Gen. Michael Flynn has resigned his position with the Trump administration according to CNN. The decision follows a series of reports connecting the Trump national security advisor with Russia’s ambassador to the U.S. This would include the latest report by The Washington Post (late on Monday) that indicated the Justice Department, including acting Attorney General Sally Q. Yates, warned the White House that Flynn was ” potentially vulnerable to Russian blackmail” and “misled senior administration officials” about his phone calls with Russia’s ambassador. The warning came in the days before President Trump’s inauguration and was the result of a month-long push to inform the incoming administration of findings by the law enforcement and intelligence communities.
The investigation by the FBI and other agencies had been reported back in mid-January and seemed to indicate that Flynn’s actions possibly violated the Logan Act — something they knew had “little chance” of sticking to Flynn according to the Post — and that the national security adviser had put himself in a “compromising position” that led to Vice President Mike Pence being “misled.”
According to the New York Times, the White House is examining the situation and still believes that the details of the call are still vague enough to keep Flynn’s future with the administration at even odds:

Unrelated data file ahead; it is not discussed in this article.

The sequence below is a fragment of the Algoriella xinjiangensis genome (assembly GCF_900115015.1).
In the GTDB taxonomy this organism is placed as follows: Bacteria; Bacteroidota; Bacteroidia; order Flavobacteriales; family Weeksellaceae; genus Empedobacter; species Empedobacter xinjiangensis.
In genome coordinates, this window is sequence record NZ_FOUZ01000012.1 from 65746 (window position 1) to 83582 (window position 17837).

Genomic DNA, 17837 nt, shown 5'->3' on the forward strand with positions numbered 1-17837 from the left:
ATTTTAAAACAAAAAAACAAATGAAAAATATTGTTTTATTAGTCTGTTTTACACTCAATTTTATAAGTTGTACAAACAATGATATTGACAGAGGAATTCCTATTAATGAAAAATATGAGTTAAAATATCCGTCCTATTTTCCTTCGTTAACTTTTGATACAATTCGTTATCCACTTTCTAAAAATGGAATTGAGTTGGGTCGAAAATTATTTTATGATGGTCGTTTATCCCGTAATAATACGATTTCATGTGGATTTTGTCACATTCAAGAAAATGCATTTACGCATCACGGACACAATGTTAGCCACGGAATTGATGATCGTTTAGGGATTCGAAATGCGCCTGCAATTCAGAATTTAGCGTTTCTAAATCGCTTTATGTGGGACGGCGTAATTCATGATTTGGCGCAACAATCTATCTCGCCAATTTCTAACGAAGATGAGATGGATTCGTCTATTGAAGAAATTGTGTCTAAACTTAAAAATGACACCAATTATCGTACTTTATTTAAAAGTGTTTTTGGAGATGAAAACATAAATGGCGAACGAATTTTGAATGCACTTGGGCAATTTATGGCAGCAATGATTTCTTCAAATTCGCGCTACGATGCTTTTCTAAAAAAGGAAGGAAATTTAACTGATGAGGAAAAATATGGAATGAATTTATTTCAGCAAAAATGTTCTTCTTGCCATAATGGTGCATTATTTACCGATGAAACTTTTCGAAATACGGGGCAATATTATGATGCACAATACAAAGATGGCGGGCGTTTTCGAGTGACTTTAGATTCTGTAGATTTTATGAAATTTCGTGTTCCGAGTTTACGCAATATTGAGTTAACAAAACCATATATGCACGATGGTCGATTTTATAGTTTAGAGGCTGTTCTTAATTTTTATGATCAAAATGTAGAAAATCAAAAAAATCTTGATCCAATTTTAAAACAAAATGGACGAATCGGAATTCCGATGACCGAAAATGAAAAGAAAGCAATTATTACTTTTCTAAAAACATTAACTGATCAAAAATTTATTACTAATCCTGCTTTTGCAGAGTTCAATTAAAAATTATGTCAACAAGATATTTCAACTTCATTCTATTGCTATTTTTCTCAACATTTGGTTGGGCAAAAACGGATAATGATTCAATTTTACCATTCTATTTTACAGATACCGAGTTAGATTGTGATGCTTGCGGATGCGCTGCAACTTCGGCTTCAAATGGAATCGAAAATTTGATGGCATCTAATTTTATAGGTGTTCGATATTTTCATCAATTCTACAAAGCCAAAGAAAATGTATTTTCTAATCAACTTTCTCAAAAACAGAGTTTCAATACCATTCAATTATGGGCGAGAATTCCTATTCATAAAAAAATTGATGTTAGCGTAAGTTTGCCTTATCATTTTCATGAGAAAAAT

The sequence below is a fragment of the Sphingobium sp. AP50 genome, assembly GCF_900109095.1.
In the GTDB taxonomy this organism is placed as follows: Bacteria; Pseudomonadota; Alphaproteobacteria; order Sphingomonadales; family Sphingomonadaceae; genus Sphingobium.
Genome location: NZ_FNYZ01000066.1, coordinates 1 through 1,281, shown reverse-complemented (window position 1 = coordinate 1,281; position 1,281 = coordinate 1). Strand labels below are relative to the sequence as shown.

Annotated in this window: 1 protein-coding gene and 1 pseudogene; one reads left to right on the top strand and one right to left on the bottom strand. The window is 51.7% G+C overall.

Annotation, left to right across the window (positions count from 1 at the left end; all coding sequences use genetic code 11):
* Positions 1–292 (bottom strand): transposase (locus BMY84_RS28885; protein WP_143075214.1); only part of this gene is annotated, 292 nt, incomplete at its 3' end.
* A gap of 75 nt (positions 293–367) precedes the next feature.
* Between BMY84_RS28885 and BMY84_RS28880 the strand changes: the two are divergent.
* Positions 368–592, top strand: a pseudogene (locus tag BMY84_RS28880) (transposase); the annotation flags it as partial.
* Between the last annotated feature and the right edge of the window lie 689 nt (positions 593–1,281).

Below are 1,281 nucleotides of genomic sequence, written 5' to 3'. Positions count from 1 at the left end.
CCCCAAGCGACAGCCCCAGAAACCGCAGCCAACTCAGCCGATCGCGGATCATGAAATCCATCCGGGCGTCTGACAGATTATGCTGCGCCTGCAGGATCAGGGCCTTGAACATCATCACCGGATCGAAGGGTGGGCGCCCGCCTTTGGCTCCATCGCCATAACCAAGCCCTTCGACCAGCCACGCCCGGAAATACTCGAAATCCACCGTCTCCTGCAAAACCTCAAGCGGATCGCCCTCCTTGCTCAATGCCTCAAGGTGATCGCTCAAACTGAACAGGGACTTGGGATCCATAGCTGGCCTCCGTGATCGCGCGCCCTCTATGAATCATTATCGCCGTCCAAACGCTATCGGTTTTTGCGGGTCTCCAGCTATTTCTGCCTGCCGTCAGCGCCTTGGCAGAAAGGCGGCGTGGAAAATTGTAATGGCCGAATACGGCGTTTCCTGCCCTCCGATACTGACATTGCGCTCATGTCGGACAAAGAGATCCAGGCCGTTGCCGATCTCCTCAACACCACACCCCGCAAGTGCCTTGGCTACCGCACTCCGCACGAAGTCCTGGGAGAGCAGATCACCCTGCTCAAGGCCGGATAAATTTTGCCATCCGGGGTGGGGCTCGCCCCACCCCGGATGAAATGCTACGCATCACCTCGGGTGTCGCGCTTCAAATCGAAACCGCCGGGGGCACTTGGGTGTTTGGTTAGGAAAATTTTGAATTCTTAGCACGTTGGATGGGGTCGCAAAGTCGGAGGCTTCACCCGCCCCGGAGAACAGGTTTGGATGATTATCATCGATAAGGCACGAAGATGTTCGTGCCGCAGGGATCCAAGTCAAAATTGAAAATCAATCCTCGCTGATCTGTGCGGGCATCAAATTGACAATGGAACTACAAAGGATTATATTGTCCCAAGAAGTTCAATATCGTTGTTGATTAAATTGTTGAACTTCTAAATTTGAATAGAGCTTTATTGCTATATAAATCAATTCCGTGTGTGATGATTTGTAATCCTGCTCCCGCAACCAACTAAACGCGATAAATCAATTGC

The White House has examined a transcript of a wiretapped conversation that Mr. Flynn had with Sergey I. Kislyak, the Russian ambassador, in December, according to administration officials. Mr. Flynn originally told Mr. Pence and others that the call was limited to small talk and holiday pleasantries.
But the conversation, according to officials who have seen the transcript of the wiretap, also included a discussion about sanctions imposed on Russia after intelligence agencies determined that President Putin’s regime tried to interfere with the 2016 election on Mr. Trump’s behalf.
Still, current and former administration officials familiar with the call said the transcript was ambiguous enough that Mr. Trump could justify both firing or retaining Mr. Flynn.